Retirement Lies: Work is a Bad Thing

Unfortunately, work has a bad reputation in today’s culture. Furthermore, retirement has come to be known as the pathway to set us free from our jobs. This lie actually stems backs to another lie: retirement will make you happy. The truth is that the only way to flourish, even in retirement, is by working.

Where does the lie come from?

The sales pitch on retirement is that it will make us happy. We’re told the biggest obstacle between us and true life is eliminating work. If we were free from the burdens of schedules and responsibilities, then we could experience life at its highest level. Obviously, you don’t have to speculate the reason society tends to have a negative connotation towards work.

What’s the result?

The biggest problem with this lie is that it makes us resent work. Work is a great thing because it is a medium by which we can add value to others and society. Instead, too many people get caught up in a TGIF mentality. Once retired, you may even experience increased social pressure and expectancy NOT to work. People end up looking down on you if you do choose to work in retirement. They will assume you are only doing it because you need the money.

What’s the truth?

The truth is that you were created to work. The origin of man begins with the concept of work – what does that tell us? Genesis 2:15 says, “The Lord God took the man and put him in the Garden of Eden to work it and take care of it.” Adam tended garden and named the animals. However, the fall of man in Genesis 3 changed everything. Instead, the land was cursed and work became toilsome.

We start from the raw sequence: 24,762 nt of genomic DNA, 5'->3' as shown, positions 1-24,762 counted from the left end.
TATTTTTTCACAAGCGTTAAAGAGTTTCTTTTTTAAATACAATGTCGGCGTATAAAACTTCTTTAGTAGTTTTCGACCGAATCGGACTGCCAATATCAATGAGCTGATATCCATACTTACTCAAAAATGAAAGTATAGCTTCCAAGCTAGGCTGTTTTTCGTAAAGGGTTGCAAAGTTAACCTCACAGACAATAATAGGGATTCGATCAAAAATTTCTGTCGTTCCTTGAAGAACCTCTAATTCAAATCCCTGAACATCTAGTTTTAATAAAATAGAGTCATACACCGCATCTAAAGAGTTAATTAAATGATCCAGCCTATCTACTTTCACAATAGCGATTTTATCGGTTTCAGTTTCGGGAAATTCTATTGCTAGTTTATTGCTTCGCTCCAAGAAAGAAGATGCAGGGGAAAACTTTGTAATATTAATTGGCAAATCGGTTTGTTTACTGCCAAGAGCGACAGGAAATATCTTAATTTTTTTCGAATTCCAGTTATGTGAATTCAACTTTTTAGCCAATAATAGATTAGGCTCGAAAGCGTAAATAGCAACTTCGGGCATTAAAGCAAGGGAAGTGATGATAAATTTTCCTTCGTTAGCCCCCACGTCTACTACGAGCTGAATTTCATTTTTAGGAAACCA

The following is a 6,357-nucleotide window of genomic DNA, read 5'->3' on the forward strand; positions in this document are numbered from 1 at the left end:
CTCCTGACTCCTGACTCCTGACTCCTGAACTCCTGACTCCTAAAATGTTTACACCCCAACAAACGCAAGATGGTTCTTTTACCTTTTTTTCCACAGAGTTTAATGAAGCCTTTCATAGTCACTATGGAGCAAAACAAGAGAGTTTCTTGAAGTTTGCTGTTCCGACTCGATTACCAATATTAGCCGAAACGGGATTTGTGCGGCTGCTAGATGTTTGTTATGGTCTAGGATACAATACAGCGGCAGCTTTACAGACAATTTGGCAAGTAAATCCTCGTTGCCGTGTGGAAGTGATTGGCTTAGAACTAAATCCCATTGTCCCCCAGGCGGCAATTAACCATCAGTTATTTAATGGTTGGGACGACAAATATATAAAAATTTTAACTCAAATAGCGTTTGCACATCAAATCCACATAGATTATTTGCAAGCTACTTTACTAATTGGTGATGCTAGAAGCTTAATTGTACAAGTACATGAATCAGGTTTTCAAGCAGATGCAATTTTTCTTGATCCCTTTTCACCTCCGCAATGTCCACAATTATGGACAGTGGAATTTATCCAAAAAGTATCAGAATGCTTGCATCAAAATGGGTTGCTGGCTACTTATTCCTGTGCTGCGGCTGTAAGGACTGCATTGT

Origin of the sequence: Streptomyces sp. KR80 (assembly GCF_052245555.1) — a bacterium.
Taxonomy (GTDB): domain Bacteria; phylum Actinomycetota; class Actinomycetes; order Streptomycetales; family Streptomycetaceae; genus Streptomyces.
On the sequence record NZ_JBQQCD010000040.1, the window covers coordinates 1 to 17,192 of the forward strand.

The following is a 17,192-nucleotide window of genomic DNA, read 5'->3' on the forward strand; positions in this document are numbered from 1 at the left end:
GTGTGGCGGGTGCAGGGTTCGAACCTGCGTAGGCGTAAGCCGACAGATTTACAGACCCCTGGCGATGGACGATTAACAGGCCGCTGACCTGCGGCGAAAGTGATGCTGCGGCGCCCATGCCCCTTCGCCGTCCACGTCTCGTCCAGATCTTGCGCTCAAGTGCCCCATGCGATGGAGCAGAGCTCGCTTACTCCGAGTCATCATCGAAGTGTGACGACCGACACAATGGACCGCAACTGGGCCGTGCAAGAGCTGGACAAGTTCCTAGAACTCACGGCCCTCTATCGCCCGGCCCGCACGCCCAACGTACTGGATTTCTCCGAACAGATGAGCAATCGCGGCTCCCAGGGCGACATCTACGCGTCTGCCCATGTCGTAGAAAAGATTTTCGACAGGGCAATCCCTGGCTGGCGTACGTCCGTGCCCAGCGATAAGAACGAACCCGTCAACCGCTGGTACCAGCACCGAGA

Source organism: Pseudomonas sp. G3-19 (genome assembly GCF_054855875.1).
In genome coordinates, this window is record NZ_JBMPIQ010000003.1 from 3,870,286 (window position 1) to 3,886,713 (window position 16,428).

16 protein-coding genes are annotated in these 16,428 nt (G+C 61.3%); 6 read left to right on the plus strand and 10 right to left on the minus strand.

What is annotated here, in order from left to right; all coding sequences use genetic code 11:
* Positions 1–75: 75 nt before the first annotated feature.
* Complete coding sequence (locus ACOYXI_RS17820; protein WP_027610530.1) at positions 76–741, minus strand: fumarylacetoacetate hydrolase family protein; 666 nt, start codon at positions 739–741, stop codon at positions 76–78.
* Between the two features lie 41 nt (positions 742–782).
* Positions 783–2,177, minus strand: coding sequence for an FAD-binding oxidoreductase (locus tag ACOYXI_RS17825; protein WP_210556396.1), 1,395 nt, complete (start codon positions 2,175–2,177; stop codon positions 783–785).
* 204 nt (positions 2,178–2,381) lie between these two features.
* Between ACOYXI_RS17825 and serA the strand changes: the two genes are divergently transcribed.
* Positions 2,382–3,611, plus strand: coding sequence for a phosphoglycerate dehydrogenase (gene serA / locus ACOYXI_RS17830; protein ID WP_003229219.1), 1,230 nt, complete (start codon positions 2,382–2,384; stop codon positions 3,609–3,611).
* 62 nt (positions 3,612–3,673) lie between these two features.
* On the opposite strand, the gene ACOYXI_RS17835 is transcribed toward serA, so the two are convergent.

Another truth is that the only way to flourish in retirement is to work. There’s a sense of satisfaction by accomplishing something, serving others and adding value. Whether you choose to work in retirement for a paycheck or not is irrelevant. Remember, you were created for work. The COVID-19 lockdowns proved this to many of us. Question: where you at your best during the lockdowns, perhaps, when you were forced not to work, add value, and accomplish tasks?

Consider the benefits of work:

  • How does/did work give me purpose?
  • How are/were your skills, abilities and passions used to deliver value to others?
  • What will/do you miss about work?
  • How are you going to replace this when retired?

Want more?

Listen to the full episode of Retire Repurposed here:

Retired Repurposed Available on Apple Podcasts

Jerrid Sebesta

Co-Founder of Retire Repurposed

Co-Founder of Retire Repurposed Jerrid Sebesta